The genius inspected my notebook computer, then ran some diagnostics. The usual suspects turned up (no optical drive, non-OEM battery, failed logic board). I removed the original hard drive and the optical disc last spring and replaced them with a SSD and a larger hard drive. The SSD is for system files and the hard drive is my /usr space. The original battery was swollen, so I replaced it with an aftermarket unit.
The logic board was troubling. I suspected it was a failed logic board. Some snooping around the night before informed me that a replacement would be about $500 or more.
The genius looked at me, “There’s a chance that if a very specific test fails the maker of the display board will replace the unit.” He ran the test while I waited with bated breath.
The test failed. Therefore, I would not be out the $600 (confirmed) to replace the logic board. Nor would I be faced with the “Is it worth the repair?” question. So, I left the machine and returned back to Red Lion to finish some work and prepare for my DC trip.
I left for DC Sunday afternoon, trepidated by having to go to the big city. I’m not a city boy and really prefer the outdoors to city life. But, I had a duty to do so I went.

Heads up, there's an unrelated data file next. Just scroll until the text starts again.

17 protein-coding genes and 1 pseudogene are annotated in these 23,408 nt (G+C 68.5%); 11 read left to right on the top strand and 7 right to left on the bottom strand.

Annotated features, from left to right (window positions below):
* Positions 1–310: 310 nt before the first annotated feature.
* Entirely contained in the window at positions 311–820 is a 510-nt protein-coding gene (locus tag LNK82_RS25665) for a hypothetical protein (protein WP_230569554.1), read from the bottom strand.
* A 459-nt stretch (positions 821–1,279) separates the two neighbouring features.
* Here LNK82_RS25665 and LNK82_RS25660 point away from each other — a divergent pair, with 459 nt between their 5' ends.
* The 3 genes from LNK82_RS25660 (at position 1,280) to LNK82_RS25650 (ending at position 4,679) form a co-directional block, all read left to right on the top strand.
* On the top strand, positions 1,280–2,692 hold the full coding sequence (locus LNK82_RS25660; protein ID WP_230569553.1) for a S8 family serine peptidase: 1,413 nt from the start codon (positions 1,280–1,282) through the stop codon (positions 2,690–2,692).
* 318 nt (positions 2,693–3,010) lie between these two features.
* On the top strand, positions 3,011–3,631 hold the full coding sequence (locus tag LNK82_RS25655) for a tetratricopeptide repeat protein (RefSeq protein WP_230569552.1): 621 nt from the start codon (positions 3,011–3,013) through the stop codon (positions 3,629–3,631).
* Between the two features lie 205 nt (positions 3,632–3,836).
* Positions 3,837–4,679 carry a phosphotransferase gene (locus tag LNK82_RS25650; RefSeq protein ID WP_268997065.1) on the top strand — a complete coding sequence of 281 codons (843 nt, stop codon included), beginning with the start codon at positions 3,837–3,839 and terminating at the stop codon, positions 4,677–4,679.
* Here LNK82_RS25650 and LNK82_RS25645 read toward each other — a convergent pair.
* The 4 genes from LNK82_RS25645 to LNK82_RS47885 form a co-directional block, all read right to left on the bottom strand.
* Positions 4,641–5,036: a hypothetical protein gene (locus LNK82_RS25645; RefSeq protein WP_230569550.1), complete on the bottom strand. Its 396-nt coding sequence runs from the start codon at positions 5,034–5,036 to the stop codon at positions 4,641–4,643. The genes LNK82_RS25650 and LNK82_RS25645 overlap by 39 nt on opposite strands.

When I arrived at the Hotel Monaco (a Kimpton property and highly recommended), I learned the topper would not fit in the garage. The valet and the doorman were kind enough to assist me in removing it. They stowed it in the luggage area. The valet took off in my rig to park it.
I went to check in and the desk clerks lost their minds over the Girl. She’s always a hit with people when we are out and about. After I got checked in, we went to our room and I discovered that I left the Girl’s bowl in the rig. So, we went back to the desk.
A new clerk was there and she made over the Girl too. In fact, she came out and asked to greet. So I set up a greet and they were acquainted. The clerk offered the Girl a Milkbone and they were BFFs. When I explained my situation, the clerk said “No problem. I’ll have a bowl sent to your room.”
We went into the hotel restaurant for a light supper — well, a light supper for me and a nap under the table for the Girl. I met William, my server, and we chatted given they were not busy. I learned that William earned a degree in hospitality, but his passion is for training. So, he’s working on his license for personal training and will be going into business for himself.
I enjoyed a nice, light supper, a desert with a tawny Port, and then returned to the room. There I found two very nice stainless steel bowls and a bed for the Girl. I tossed the bed up on the big bed and took the bowls to fill in the bathroom. When I turned, the Girl was peeking over her new bed at me. She loved her little bed!